Daisy knew he’d probably already had a melt-down over this, and she wanted him to calm down before it came to that point again, but she also knew that he didn’t like being touched.  Stepping in the path of his pacing, she held her hands up and said to him very quietly, “Hamish, it’s time to calm down.  We’ll get more stickers, I promise.  Right now, I’d like to give you a present.”

He stopped pacing.

“What is it?” he asked, the worry lines on his face smoothing into guarded interest.

“It’s something from the beach,” she said, retrieving a small plastic bag from her purse. “It’s actually five things.  Shells, see?”

He’s so thorough, she thought, watching him inspect her humble offering.  She’d tried to find the most perfect shells she could, but found herself holding her breath as he turned them over and over in his hands, holding them up to the light, looking to see if there were any flaws.  Finally he smiled, and carried them over to the bookshelf, carefully arranging and rearranging them with his other trinkets until they looked perfect.  He walked back over to her, and placed two back into her hands.

“I don’t want these,” he said unceremoniously.

She tucked them back into her purse, not knowing if there was something wrong with them or if three was just the right amount of shells to have.  She didn’t have time to ask, though, because Hamish was now opening his apartment door.

“Well, it’s four o’clock, Daisy.  Goodbye.”

Four o’clock was the agreed-upon time to end their visits each evening.  It was originally a boundary put in place by Daisy, but Hamish was rigid about schedules, and he stuck to it doggedly.

“Oh, but Hamish, I just got here.  I was hoping we could have din…”

“It’s four o’clock.  I’ll see you tomorrow.” he repeated, holding the door expectantly.  Daisy reminded herself that he couldn’t help it, and gathered her things together.

“Okay, tomorrow then,” she said, heading toward the door.

But as she approached the doorway, something happened that she never would have expected.  Hamish reached an awkward arm out and encircled her shoulder, giving it a slight squeeze and saying, “I’m glad you’re back from vacation, Daisy.”

Somehow, she managed to stifle her sobs until she reached the car.  No one could know how much it had cost him to make that gesture, and she had wanted so badly to throw her arms around his neck and celebrate the sheer achievement of it.  Of course, doing that would send him hurtling head first back behind the wall of safety he had so carefully constructed against the world.  Instead, she’d stood perfectly still and then nodded her approval before walking out.  This was the response that was acceptable to him.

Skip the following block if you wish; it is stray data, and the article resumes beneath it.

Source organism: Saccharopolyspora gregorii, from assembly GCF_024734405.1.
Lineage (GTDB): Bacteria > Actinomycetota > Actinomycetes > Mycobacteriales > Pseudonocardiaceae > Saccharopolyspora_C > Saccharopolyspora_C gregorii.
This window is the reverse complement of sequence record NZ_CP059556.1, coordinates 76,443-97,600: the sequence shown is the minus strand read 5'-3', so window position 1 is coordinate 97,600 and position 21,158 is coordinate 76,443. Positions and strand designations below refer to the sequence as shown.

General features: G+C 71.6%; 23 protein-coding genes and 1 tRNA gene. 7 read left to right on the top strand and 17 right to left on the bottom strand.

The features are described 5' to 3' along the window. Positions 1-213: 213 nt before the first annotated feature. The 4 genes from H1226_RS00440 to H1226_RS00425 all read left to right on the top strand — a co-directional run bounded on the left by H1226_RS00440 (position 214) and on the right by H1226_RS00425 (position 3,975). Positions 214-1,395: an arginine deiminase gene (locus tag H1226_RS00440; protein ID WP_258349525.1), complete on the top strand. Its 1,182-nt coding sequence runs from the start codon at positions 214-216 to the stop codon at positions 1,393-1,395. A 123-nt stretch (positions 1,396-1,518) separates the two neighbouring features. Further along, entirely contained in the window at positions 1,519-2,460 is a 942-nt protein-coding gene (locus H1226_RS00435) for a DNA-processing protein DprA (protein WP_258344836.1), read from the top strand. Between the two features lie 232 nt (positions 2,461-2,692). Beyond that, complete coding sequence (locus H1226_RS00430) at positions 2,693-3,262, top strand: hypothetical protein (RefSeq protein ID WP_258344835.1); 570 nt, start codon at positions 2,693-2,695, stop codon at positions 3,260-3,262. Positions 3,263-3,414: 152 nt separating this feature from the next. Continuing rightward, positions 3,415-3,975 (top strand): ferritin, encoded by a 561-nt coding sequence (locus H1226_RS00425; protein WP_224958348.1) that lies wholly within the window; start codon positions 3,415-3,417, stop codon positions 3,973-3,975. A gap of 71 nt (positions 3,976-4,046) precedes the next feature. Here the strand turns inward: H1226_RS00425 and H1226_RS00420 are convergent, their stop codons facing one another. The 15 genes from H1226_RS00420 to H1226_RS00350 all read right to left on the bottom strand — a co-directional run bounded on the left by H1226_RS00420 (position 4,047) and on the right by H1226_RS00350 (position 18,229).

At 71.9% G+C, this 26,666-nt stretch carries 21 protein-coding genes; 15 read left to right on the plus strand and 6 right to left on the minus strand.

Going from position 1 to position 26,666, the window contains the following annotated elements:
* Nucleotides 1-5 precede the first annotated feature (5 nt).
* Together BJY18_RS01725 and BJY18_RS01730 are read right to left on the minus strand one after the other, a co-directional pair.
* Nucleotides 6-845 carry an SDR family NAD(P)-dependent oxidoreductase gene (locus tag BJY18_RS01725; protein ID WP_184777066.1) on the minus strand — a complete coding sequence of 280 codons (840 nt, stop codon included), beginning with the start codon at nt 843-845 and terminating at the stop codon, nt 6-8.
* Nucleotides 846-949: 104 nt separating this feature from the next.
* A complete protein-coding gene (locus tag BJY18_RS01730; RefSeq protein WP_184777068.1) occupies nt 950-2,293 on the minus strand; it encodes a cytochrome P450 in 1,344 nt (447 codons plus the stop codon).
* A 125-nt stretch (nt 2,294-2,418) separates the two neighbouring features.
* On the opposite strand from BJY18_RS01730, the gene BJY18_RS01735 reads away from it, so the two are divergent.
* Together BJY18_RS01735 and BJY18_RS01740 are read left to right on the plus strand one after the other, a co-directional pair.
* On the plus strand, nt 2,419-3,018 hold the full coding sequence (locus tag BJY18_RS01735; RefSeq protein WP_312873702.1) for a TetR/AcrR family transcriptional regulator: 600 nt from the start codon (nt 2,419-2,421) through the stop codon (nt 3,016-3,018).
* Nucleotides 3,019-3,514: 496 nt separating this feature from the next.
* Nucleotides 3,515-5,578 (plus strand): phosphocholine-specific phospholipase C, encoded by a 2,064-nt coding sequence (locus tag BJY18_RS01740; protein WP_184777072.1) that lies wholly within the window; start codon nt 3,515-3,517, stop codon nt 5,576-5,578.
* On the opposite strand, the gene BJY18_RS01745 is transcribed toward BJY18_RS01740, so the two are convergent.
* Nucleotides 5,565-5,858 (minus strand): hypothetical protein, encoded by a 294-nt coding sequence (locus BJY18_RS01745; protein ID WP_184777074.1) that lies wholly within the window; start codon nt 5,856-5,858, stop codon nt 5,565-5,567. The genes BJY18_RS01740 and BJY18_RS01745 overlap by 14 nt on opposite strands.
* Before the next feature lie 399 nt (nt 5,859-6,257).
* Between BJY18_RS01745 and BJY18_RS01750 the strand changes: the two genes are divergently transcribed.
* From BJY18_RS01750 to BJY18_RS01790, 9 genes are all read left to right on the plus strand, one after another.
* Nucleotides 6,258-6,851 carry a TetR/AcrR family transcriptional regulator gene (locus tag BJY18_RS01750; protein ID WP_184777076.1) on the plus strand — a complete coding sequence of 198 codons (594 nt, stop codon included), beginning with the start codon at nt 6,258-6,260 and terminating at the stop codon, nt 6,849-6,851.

Driving home, Daisy thought about how much she took for granted.  She had the ability to drive and work and live independently…to talk to people and look them in the eye without fear or repulsion…to touch and be touched.  Her brother’s world was confined within his apartment, and while hers was the only face he really trusted, Hamish stayed on guard, always keeping a chasm of neurosis between them.

But not today, she beamed triumphantly.  Today, he hugged his sister.

 

END

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6 thoughts on “SMALL VICTORIES | A Story About Mental Health by Amber Fernie

  1. Amber, you made me cry! You nailed this absolutely. It makes me angry when people say “Oh I’m a little bit OCD”. They don’t know what they’re talking about. You obviously do. Well crafted.

    1. Thank you. I think that since Daisy is Hamish’s main care taker, the list is probably something she started doing to save herself some headaches.

  2. Wow, this was incredible 😀 The most heartwarming thing I’ve read in a while :3 ^_^

    I think you really perfectly portrayed the idea of a person with Hamish’s condition, and the delicateness of their situation and how to deal with it.

    Fantastic job 🙂